Citation Scheme:

        

Citations by CSL (citeproc-js)

Usage Statistics

Share

Embed

Customize your widget with the following options, then copy and paste the code below into the HTML of your page to embed this item in your website.
                        
                            <div id="ubcOpenCollectionsWidgetDisplay">
                            <script id="ubcOpenCollectionsWidget"
                            src="{[{embed.src}]}"
                            data-item="{[{embed.item}]}"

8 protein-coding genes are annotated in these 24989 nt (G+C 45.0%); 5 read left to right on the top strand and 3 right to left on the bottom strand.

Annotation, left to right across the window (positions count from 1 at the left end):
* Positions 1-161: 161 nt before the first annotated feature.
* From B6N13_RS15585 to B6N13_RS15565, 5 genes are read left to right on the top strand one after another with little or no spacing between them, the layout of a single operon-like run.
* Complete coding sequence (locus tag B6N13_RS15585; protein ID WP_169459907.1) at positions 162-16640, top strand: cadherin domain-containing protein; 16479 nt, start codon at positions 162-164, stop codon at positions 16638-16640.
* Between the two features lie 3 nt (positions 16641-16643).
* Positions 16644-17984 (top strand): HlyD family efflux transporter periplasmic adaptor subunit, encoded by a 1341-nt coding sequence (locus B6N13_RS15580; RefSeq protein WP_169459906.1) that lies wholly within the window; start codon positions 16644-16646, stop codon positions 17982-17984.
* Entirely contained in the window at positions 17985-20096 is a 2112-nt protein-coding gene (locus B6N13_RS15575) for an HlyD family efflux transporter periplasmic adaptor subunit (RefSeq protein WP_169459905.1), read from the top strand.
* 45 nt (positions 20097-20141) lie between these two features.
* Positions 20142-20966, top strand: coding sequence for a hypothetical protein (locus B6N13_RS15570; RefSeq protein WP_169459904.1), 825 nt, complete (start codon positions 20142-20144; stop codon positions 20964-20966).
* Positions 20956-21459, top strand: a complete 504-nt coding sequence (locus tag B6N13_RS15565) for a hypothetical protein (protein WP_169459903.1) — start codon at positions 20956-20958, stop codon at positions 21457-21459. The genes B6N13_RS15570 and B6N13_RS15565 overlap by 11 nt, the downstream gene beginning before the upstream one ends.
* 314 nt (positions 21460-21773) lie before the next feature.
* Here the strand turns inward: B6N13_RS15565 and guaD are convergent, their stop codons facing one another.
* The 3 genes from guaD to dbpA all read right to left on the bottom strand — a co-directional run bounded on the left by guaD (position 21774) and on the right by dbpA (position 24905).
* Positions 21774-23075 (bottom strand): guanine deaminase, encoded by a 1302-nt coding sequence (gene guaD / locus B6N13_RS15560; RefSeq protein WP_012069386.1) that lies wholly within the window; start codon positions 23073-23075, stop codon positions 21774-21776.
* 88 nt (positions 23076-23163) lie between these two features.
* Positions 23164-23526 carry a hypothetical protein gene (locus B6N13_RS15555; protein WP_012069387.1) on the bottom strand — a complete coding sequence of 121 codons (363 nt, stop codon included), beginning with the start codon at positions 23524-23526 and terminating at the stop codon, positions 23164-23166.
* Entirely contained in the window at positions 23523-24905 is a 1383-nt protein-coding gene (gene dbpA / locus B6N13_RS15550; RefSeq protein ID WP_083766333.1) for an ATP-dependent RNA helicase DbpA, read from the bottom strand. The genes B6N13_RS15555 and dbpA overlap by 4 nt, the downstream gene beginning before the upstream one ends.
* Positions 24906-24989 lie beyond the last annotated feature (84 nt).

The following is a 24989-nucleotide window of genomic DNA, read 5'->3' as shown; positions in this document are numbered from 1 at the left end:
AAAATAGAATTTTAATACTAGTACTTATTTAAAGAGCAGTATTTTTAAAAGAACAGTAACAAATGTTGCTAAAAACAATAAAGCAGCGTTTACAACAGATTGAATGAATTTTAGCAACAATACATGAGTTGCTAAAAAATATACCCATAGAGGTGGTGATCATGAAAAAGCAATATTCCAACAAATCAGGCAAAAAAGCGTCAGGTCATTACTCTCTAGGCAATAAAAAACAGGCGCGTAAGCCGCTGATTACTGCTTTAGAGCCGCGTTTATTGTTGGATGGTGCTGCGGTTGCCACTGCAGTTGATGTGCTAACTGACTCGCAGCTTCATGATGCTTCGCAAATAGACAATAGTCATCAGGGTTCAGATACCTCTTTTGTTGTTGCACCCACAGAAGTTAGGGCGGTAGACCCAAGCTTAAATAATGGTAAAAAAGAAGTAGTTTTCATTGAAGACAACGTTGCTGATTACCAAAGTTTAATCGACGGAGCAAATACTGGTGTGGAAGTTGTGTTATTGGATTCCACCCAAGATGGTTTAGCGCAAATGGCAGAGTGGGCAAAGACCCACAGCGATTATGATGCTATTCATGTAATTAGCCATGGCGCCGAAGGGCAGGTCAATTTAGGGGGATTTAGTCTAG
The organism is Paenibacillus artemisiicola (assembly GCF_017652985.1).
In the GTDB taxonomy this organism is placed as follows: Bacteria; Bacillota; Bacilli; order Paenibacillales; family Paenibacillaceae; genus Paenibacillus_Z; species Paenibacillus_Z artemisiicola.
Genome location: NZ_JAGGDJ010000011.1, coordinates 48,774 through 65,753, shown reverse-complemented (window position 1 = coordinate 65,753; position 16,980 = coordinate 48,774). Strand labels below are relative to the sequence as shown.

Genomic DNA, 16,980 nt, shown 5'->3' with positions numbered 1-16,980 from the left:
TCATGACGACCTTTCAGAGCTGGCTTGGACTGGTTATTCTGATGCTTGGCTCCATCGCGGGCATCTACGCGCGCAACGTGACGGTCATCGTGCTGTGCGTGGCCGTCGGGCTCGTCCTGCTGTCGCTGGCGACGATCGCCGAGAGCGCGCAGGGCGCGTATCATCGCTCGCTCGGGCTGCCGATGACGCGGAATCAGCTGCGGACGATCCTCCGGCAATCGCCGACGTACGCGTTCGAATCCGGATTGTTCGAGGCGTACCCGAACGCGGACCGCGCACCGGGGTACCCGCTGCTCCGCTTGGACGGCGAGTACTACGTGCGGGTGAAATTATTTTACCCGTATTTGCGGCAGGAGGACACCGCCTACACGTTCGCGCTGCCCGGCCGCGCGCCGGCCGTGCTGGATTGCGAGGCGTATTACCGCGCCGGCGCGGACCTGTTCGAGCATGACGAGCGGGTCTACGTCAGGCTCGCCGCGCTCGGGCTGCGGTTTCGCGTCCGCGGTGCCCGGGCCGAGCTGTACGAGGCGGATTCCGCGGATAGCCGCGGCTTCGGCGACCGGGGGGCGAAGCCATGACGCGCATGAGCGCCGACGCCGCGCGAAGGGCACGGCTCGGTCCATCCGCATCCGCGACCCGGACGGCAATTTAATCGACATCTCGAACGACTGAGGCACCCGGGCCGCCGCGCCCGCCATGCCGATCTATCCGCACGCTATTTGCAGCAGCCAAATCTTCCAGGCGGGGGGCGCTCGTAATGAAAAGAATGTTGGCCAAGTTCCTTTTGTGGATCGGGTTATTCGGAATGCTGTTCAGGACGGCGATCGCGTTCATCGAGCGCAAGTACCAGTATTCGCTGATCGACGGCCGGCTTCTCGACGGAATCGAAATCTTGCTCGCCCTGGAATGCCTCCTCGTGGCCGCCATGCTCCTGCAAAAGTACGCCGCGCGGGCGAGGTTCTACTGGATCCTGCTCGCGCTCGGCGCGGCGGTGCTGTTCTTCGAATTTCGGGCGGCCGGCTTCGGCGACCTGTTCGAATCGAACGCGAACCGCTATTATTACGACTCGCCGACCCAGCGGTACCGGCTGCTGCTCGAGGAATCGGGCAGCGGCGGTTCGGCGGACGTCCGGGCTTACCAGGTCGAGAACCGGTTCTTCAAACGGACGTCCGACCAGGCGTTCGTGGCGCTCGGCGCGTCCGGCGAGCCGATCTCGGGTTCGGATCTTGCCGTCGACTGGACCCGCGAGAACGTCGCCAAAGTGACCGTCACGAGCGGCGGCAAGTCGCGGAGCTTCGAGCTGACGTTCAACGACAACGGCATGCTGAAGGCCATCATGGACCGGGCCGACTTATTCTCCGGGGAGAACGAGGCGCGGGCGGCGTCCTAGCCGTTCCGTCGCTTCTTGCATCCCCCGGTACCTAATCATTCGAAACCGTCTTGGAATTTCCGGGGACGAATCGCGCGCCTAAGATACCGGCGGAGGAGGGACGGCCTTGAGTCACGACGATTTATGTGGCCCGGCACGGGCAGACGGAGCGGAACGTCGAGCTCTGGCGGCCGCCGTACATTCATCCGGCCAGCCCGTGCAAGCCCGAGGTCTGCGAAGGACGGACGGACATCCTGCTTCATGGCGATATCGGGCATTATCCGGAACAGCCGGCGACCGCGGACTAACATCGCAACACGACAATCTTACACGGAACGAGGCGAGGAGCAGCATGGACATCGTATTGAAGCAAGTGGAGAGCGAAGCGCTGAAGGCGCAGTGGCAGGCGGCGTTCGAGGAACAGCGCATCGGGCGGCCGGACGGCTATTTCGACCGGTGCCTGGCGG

data-collection="{[{embed.collection}]}"
                            data-metadata="{[{embed.showMetadata}]}"
                            data-width="{[{embed.width}]}"
                            async >
                            </script>
                            </div>
                        
                    
IIIF logo Our image viewer uses the IIIF 2.0 standard. To load this item in other compatible viewers, use this url:
http://iiif.library.ubc.ca/presentation/dsp.52383.1-0362017/manifest

Comment

Related Items